Conclusion: Our Q4 Macro Theme, Consumption Cannonball, remains intact despite this morning’s retail sales print. The next several quarters are setting up to be very difficult for the consumer based on very difficult year-over-year comparisons as government support diminishes.
Some thought from today’s retail data:
- Retail sales posted a fourth consecutive month of top-line growth, although core sales, excluding auto dealers and gasoline stations, have decelerated for the past two months.
- The headline number was driven by strong auto sales; the 5% growth rate contributed more than two-thirds of the growth in top-line retail sales during the.
- Building supply stores, sporting goods and hobby sales posted growth of 1.9% and 1.0%, respectively. Declines were seen in furniture stores, electronics and appliance stores, and department stores.
There are several important factors that are supporting spending in October:
- The S&P is down only one month in the past four, which has helped spending
- The headline job growth is a plus, but still remains sluggish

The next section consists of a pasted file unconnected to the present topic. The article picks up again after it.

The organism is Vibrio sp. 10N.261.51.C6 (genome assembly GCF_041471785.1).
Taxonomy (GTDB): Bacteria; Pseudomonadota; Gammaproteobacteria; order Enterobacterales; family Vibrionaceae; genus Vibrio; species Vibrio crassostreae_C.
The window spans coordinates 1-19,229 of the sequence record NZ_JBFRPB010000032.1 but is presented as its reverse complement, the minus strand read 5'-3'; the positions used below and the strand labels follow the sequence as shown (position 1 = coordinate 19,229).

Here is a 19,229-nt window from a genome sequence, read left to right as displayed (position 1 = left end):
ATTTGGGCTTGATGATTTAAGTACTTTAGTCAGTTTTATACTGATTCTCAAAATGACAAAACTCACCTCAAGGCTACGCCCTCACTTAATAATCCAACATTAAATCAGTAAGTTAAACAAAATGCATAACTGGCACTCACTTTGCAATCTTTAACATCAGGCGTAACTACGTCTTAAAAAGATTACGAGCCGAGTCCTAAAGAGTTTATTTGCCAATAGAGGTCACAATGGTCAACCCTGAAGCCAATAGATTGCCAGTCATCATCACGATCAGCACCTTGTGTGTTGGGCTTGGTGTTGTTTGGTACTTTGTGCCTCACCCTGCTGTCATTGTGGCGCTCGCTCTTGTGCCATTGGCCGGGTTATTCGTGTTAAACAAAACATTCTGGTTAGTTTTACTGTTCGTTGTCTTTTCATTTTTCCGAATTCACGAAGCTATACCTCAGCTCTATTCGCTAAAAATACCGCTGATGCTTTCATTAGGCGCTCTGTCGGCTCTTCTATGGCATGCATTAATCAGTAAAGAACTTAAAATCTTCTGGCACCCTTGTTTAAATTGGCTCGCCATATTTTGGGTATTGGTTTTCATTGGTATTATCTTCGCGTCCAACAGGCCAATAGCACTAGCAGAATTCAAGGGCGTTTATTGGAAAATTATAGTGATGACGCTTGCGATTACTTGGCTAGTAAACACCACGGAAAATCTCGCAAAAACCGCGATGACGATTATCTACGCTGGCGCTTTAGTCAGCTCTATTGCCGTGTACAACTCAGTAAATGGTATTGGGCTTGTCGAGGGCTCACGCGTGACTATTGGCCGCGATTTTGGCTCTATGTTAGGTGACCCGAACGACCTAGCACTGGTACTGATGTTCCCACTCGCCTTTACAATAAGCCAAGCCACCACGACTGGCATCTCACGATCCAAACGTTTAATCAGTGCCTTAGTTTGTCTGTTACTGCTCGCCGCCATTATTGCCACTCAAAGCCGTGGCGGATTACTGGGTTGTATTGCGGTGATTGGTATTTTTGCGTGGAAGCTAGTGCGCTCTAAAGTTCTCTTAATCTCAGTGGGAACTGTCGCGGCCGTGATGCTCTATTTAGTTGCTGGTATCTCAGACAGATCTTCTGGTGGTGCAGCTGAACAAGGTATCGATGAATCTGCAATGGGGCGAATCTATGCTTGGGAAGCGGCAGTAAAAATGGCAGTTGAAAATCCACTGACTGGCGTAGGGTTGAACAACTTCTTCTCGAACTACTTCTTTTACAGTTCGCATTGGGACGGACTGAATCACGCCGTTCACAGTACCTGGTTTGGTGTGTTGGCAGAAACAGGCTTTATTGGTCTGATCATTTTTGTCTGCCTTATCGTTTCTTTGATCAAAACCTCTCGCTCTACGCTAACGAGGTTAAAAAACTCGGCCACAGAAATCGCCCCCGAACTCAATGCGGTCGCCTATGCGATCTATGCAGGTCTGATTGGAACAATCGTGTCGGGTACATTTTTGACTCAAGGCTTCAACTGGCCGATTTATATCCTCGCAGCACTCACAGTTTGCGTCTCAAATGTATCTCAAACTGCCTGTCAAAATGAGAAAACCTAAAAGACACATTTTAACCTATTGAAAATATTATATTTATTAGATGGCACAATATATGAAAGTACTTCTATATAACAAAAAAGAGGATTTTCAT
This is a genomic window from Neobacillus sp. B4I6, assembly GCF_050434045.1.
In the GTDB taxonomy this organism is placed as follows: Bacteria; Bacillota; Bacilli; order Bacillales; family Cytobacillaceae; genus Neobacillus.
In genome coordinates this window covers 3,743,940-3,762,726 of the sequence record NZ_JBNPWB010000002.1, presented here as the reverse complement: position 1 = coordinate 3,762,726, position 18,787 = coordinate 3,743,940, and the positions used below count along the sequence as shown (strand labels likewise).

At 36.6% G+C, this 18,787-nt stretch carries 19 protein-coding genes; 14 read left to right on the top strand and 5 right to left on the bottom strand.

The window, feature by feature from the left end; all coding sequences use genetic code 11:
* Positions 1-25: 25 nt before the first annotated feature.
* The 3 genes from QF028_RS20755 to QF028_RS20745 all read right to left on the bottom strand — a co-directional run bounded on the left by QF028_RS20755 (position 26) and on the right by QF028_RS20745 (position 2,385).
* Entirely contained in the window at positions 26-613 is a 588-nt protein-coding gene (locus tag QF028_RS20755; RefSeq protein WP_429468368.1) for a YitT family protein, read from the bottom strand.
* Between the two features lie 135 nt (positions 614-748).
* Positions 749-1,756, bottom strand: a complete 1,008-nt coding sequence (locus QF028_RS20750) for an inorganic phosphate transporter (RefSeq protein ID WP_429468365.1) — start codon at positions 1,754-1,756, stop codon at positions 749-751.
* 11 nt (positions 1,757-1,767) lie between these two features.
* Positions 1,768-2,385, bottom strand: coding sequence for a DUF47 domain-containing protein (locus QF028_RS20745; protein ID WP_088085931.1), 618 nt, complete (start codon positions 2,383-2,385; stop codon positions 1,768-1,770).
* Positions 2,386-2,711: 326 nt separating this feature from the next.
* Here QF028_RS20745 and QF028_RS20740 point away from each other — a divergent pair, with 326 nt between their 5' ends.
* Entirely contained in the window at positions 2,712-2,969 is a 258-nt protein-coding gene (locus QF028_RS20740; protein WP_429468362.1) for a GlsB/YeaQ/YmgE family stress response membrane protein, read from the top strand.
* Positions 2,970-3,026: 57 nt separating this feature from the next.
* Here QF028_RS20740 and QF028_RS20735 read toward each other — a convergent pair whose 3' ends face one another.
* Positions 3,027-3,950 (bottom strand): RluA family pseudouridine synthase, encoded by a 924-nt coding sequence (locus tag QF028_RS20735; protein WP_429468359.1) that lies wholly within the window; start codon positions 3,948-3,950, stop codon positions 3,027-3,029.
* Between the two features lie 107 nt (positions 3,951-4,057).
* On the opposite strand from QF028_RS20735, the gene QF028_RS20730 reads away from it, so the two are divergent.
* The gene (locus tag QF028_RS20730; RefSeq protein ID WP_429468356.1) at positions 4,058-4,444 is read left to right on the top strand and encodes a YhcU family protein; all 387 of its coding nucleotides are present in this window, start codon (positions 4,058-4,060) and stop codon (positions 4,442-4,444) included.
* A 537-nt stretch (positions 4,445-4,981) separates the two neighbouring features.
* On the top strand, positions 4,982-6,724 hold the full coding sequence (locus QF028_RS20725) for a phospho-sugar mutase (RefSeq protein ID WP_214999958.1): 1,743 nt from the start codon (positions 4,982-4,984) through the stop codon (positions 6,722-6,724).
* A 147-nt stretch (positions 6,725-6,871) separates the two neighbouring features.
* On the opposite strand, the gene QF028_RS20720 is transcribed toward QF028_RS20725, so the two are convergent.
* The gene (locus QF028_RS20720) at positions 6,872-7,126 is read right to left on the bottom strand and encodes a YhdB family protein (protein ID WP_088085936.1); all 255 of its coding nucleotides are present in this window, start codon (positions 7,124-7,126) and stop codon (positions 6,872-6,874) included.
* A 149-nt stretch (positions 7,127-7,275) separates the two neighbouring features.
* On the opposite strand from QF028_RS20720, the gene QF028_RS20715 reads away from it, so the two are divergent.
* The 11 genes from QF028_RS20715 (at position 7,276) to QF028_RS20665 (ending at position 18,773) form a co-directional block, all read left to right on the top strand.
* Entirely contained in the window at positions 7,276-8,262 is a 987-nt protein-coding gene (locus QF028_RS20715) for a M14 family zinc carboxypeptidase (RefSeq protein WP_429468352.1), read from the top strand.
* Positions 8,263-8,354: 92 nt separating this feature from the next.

- Income has continued to rise slowly, despite less government support
On November 1st, I wrote a post titled, “Q4 THEME UPDATE – CONSUMPTION CANNONBALL” that outlined underlying trends pertaining to our thesis. As I pointed out, transfer income is fading and taxes are on the rise. This is clearly a negative for the consumer. Below are the five bullet points from my 11/1 post:
- Both personal income and spending weakened in September. Personal income fell 0.1%: the first decline since last September.
- The decline in income was driven by a $25.5 billion reduction in emergency unemployment insurance benefits. Emergency benefits had boosted transfer income by $20.5 billion in August.
- Interest income (due to the Federal Reserve emergency interest rates fell 0.9% for the third straight month.
- Tax payments are up, driving disposable income down 0.2%.
- Real spending was up 0.1% driven by consumers diving into the savings rates which fell to 5.3% - matching its lowest level in over a year.
A sixth bullet point I would add to the list is illustrated in the chart below. Despite the recent gains in Retail Sales growth, the consumer is not (as yet) getting behind it in terms of confidence. The next release of this index, on November 30th, will be interesting to see. The chart below suggests that this rally is unlikely to sustain itself long without a similar pickup in consumer confidence, especially with government subsidies waning and taxes increasing. While recent jobless claims data was positive, with the rolling four-week average declining to 446k, the economy is still shedding too many jobs for any material improvement in the unemployment rate to be seen.